The questions are haunting: Is this baby alive or dead? Is there any hope? What can we do? Why did this happen? Did I somehow cause this? Can’t we move the baby? Is the procedure to deal with an ectopic pregnancy essentially an abortion? All these questions are complicated by the quick timeline required by an ectopic pregnancy. To avoid rupturing a fallopian tube (which along with impairing your fertility could also kill you) decisions have to be made quickly. Doctors know how to deal competently with removing ectopic pregnancies, but I don’t think they always know how to explain it to you, allow you a moment to grieve and help you feel empowered in the decision making process all in the timeframe that feels safe to them. If you don’t get your questions answered, they may stick with you for a long time and can complicate your grief.
The guilt is unexpected: Oh, the guilt. It’s hard to put words around this. I felt guilty because my body failed me. I felt guilty because we had infertility issues (which can correlate with a higher risk of ectopics). I felt guilty because we did infertility treatments to get pregnant (although I also had an ectopic pregnancy with a spontaneous pregnancy). I felt guilty because I had previously had surgery which may have increased my risk. I felt guilty because I chose to have my child surgically removed from my body (in one situation) and chemically removed (in another situation). Even though we were reassured that there was not a living child still in my body, I agonized about if we were doing the right thing to end the pregnancy.
The ramifications are longterm: It is a double whammy to lose a baby and then realize you are now at a higher risk to lose another baby in the exact same way. The surgery I went through may have left scar tissue that contributed to the next ectopic pregnancy I had. My future positive pregnancy test results were met with fear instead of joy as I felt a correlation between pregnancy and painful loss. We were told if we had multiple ectopic pregnancies, the best thing to do would be to remove the faulty tube, which was a sad thought.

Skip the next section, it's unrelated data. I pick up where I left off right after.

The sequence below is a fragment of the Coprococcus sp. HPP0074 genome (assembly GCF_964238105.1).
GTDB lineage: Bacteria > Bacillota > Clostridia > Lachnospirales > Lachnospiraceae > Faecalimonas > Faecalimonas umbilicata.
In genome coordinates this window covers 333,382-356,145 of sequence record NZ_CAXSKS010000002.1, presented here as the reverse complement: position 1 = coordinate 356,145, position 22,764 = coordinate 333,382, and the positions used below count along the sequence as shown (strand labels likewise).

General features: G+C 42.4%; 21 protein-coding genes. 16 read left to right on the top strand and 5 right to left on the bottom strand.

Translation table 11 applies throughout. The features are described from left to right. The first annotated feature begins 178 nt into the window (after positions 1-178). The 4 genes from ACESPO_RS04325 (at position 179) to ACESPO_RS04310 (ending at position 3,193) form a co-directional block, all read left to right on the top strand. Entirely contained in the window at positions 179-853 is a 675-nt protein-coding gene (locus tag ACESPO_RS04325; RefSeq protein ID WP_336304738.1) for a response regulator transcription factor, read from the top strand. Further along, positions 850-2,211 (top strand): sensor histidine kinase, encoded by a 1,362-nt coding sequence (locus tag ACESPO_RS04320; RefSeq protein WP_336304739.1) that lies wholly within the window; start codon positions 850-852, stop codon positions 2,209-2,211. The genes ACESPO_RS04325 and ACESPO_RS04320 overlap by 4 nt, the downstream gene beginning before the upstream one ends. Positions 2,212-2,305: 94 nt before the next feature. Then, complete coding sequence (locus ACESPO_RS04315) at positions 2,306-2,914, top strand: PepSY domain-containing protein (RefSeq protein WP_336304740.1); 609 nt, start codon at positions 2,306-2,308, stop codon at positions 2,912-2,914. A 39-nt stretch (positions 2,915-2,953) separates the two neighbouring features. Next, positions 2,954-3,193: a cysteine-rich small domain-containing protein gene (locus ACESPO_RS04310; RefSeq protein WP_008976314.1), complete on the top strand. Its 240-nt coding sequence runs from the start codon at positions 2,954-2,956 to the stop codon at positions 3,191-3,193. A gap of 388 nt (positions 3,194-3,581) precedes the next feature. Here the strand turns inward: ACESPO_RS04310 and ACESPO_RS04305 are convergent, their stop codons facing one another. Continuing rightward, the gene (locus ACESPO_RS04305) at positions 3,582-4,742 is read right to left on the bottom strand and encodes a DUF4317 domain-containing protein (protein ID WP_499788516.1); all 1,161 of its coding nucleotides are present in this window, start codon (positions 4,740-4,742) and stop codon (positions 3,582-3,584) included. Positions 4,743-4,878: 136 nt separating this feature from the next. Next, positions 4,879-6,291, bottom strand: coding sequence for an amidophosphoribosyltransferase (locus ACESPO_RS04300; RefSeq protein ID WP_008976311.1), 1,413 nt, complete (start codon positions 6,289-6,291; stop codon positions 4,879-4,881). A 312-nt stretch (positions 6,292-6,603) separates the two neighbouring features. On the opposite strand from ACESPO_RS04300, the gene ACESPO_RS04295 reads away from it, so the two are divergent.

God is bigger than your fallopian tube: I’m not going to say that every infertile woman is going to someday be pregnant. That absolutely isn’t true and I think false hope is incredibly damaging. With that being said, statistically speaking, a lot of women who at one time struggle with infertility will eventually have a biological child. For us, that took ten years and three pregnancies. But I want to take you to that moment in the doctor’s office when they were looking for the location of our baby at his early ultrasound. The first thing the ultrasound tech did was look to see which ovary I had ovulated from. She could tell I had ovulated from my right ovary. . . and it felt like the beginning of the end. Both of my ectopic pregnancies had happened in my right tube. My doctor had said if we had a third tubal pregnancy, he would surgically remove the tube to avoid that happening again. I began to mentally prepare for that reality. But that’s not what happened. God choose to do a miracle in not only providing conception and a proper implantation, but doing it through the damaged tube we were certain would mean death for any future children. I struggle with having hope. I’m not very good at being hopeful, but I am learning that God is not constrained by my lack of hope or a doctor’s bleak prognosis.